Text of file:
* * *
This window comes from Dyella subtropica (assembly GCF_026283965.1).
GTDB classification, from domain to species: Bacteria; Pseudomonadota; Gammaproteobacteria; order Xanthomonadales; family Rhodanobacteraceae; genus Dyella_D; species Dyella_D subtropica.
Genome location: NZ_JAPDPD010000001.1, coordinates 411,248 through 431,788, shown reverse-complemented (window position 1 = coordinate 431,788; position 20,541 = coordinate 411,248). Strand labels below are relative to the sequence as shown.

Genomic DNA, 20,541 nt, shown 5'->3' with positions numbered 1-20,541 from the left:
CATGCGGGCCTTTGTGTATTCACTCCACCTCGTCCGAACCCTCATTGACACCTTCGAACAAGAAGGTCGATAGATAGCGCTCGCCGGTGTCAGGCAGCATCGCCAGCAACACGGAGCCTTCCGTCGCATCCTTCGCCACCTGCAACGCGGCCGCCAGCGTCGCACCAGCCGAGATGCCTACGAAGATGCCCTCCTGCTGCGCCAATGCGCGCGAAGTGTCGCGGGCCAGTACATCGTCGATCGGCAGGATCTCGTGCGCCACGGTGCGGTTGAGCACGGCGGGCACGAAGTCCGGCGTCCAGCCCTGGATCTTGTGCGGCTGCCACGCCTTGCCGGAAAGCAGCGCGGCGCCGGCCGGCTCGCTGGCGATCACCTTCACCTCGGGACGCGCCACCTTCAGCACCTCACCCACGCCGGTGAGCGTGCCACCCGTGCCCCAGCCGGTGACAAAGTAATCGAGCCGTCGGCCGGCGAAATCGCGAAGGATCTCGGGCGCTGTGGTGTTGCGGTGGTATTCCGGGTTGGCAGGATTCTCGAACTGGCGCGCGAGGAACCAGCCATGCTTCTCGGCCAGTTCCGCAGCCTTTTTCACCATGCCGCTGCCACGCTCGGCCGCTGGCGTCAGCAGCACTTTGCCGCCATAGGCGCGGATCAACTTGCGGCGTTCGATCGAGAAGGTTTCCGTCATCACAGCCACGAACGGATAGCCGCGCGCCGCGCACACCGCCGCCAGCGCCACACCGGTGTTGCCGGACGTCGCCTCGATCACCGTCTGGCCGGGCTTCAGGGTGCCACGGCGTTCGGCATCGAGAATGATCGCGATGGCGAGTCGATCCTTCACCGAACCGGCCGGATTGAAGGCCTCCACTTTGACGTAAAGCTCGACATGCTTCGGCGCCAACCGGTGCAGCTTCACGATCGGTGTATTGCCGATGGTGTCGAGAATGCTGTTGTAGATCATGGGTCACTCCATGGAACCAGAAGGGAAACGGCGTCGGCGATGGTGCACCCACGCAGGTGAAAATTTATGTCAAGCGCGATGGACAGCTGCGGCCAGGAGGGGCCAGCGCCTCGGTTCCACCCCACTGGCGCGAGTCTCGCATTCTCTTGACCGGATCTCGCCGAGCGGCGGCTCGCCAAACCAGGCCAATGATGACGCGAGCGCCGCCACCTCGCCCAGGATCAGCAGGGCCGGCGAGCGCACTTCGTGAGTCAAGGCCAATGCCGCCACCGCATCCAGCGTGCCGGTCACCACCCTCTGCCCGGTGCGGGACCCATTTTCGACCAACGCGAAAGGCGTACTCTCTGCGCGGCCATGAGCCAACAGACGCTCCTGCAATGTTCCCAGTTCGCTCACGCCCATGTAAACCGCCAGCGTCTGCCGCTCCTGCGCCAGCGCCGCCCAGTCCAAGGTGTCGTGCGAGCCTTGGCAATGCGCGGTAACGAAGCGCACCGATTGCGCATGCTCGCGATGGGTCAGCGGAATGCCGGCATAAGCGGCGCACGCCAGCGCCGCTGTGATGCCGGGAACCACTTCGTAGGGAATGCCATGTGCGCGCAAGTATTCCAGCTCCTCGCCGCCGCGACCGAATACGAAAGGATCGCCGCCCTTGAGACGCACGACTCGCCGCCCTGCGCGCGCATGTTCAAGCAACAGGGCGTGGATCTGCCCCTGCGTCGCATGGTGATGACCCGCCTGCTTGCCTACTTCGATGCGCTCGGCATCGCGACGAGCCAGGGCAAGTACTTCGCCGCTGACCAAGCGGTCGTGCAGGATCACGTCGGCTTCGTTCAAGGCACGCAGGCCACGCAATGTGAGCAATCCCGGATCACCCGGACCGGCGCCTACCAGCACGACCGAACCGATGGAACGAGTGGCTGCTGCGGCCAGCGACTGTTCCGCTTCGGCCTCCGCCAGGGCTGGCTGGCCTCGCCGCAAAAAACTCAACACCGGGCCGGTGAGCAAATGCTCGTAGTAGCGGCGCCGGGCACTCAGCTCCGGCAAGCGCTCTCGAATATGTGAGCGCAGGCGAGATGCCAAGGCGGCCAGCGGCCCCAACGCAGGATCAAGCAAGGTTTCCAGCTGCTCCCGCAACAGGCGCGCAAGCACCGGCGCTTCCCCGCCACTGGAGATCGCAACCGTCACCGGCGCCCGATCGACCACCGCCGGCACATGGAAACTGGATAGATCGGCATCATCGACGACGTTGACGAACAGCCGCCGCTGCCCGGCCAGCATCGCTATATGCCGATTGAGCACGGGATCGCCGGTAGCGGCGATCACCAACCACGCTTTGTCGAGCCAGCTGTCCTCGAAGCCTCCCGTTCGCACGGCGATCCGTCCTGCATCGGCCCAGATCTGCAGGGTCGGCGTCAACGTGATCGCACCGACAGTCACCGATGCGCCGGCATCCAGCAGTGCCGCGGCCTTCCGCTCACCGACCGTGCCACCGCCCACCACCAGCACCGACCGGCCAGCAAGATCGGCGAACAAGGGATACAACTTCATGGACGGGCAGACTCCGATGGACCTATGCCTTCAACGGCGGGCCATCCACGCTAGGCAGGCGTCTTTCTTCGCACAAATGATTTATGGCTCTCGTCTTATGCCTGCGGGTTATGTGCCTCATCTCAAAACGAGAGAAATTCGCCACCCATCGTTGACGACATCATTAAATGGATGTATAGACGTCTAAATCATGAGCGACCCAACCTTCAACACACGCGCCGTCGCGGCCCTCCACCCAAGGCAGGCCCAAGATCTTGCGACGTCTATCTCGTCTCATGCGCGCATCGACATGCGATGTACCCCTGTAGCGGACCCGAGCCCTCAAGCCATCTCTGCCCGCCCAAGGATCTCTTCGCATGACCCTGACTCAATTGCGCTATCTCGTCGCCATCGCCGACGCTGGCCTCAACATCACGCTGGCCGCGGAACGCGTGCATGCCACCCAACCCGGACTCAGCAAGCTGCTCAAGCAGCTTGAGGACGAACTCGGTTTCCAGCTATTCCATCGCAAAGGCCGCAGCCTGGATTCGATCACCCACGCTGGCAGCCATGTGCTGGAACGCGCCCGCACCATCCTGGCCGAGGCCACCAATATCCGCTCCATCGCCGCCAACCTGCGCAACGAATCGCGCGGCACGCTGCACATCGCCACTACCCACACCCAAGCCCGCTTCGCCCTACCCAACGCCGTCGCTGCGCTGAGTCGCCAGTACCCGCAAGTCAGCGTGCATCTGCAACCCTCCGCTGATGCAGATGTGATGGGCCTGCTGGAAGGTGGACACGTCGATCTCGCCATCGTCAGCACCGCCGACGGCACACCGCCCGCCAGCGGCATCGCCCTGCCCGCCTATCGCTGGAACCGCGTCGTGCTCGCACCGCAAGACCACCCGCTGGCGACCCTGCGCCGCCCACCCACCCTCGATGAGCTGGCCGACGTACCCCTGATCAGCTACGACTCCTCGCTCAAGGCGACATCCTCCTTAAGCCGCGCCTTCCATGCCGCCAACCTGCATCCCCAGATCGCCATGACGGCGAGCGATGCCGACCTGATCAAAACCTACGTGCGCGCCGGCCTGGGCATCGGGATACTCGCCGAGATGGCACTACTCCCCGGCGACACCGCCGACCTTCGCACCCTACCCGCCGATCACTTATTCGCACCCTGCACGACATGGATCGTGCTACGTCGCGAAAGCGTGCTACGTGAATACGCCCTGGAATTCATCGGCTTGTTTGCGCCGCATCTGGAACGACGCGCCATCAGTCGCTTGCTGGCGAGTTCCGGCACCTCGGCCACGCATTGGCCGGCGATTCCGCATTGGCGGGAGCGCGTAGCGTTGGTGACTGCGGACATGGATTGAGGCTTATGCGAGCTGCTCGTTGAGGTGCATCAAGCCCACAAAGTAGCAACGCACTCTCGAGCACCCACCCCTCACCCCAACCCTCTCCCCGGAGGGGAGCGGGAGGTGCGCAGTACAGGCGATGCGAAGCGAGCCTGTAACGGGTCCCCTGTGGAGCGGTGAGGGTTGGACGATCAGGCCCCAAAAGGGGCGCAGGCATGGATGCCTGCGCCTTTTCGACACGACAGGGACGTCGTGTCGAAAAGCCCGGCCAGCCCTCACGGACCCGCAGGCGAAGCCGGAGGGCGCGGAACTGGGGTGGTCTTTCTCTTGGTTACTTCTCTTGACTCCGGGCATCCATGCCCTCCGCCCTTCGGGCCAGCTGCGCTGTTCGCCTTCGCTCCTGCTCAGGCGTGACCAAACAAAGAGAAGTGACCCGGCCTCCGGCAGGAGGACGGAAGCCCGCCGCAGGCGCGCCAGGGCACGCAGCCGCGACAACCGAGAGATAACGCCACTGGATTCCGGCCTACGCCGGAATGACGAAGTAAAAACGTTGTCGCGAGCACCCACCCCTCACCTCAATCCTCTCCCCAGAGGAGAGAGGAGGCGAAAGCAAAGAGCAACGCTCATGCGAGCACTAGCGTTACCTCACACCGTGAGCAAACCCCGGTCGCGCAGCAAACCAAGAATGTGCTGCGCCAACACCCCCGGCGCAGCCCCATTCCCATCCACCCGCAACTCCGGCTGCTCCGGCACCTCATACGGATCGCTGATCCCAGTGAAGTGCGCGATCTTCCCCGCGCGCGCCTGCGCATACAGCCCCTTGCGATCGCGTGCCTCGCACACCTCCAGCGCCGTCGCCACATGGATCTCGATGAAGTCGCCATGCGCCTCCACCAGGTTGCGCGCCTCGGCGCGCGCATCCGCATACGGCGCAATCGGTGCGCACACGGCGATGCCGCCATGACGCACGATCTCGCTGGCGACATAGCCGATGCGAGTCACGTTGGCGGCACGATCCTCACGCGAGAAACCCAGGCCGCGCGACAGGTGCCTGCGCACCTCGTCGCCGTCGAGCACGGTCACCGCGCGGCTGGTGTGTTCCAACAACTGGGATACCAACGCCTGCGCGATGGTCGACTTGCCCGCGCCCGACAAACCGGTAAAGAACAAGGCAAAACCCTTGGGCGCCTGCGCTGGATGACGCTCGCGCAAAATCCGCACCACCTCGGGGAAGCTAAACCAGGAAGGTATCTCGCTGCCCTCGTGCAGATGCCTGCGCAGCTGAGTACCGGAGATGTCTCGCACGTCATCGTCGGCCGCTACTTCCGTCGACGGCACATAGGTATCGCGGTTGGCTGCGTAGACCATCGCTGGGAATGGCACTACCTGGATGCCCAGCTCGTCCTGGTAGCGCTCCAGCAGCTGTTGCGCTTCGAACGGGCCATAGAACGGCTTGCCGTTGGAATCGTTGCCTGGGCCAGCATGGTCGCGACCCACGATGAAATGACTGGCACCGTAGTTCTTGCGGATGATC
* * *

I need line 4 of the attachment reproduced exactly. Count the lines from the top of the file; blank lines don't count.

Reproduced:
Genomic DNA, 20,541 nt, shown 5'->3' with positions numbered 1-20,541 from the left: